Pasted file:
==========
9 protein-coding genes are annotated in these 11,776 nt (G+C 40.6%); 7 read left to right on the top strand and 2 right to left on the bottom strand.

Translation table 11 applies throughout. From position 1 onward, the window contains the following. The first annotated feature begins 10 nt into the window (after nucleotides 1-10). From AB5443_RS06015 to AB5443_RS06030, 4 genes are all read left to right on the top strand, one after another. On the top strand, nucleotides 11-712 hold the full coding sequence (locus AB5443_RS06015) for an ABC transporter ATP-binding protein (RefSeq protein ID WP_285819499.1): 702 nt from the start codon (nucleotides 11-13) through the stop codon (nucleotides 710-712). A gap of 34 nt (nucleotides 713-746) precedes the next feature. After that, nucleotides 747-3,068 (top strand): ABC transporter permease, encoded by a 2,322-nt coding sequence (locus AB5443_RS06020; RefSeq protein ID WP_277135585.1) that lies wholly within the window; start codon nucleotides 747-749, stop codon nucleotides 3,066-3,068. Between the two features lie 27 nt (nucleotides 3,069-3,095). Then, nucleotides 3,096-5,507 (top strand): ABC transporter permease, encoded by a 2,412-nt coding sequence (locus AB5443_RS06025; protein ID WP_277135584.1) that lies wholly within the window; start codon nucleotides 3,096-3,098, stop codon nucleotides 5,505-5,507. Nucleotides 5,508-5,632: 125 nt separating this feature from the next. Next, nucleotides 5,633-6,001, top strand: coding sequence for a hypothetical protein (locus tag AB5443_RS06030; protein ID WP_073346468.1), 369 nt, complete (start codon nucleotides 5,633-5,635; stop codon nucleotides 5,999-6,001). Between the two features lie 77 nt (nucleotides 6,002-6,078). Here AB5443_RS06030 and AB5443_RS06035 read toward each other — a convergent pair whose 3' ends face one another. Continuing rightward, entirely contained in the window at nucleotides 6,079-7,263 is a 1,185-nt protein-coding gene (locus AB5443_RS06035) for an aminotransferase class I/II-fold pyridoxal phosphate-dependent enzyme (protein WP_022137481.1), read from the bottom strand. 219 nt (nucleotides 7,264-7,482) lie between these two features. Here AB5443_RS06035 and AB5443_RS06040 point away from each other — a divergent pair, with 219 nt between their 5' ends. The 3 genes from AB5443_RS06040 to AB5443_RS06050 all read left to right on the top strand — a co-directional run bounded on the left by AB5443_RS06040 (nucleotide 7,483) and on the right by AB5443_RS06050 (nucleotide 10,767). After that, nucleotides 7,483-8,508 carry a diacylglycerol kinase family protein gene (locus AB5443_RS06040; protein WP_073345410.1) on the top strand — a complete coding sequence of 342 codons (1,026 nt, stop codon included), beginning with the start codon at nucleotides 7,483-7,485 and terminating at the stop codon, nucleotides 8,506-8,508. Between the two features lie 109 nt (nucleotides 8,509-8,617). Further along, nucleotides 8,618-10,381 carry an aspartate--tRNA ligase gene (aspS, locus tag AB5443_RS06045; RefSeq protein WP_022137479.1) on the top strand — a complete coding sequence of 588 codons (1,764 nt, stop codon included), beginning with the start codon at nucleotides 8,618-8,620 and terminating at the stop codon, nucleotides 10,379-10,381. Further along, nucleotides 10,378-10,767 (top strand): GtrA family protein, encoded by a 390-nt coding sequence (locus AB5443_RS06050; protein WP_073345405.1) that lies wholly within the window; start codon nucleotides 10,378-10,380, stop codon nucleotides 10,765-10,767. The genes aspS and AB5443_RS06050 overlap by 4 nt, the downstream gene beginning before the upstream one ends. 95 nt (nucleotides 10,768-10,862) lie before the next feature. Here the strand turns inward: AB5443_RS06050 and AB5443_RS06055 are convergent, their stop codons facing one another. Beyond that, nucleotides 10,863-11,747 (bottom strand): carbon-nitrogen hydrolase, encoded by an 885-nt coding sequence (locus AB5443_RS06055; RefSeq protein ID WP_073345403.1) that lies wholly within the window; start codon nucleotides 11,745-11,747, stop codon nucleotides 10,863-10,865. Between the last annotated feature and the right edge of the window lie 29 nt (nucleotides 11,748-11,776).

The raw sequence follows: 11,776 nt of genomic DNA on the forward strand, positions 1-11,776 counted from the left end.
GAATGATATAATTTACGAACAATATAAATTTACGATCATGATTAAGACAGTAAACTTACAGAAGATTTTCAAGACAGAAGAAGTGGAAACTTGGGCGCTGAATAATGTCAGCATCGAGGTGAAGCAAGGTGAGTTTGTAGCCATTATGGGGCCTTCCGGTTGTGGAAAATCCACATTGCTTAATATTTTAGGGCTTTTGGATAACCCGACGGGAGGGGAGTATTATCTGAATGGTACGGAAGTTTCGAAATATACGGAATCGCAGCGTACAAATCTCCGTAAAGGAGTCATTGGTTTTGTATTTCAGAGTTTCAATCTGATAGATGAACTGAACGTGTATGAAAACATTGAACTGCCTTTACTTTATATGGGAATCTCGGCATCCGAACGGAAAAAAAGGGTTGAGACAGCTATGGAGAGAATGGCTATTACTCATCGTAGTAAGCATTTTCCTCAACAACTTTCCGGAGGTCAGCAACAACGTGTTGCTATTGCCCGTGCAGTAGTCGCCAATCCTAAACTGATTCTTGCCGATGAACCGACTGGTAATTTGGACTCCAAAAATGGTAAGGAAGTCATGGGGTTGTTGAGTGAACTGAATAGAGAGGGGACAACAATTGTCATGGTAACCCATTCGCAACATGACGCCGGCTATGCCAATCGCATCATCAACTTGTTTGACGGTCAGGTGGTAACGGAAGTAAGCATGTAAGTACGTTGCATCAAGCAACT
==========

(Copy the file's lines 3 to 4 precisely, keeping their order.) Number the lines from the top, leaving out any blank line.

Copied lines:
The raw sequence follows: 11,776 nt of genomic DNA on the forward strand, positions 1-11,776 counted from the left end.
GAATGATATAATTTACGAACAATATAAATTTACGATCATGATTAAGACAGTAAACTTACAGAAGATTTTCAAGACAGAAGAAGTGGAAACTTGGGCGCTGAATAATGTCAGCATCGAGGTGAAGCAAGGTGAGTTTGTAGCCATTATGGGGCCTTCCGGTTGTGGAAAATCCACATTGCTTAATATTTTAGGGCTTTTGGATAACCCGACGGGAGGGGAGTATTATCTGAATGGTACGGAAGTTTCGAAATATACGGAATCGCAGCGTACAAATCTCCGTAAAGGAGTCATTGGTTTTGTATTTCAGAGTTTCAATCTGATAGATGAACTGAACGTGTATGAAAACATTGAACTGCCTTTACTTTATATGGGAATCTCGGCATCCGAACGGAAAAAAAGGGTTGAGACAGCTATGGAGAGAATGGCTATTACTCATCGTAGTAAGCATTTTCCTCAACAACTTTCCGGAGGTCAGCAACAACGTGTTGCTATTGCCCGTGCAGTAGTCGCCAATCCTAAACTGATTCTTGCCGATGAACCGACTGGTAATTTGGACTCCAAAAATGGTAAGGAAGTCATGGGGTTGTTGAGTGAACTGAATAGAGAGGGGACAACAATTGTCATGGTAACCCATTCGCAACATGACGCCGGCTATGCCAATCGCATCATCAACTTGTTTGACGGTCAGGTGGTAACGGAAGTAAGCATGTAAGTACGTTGCATCAAGCAACT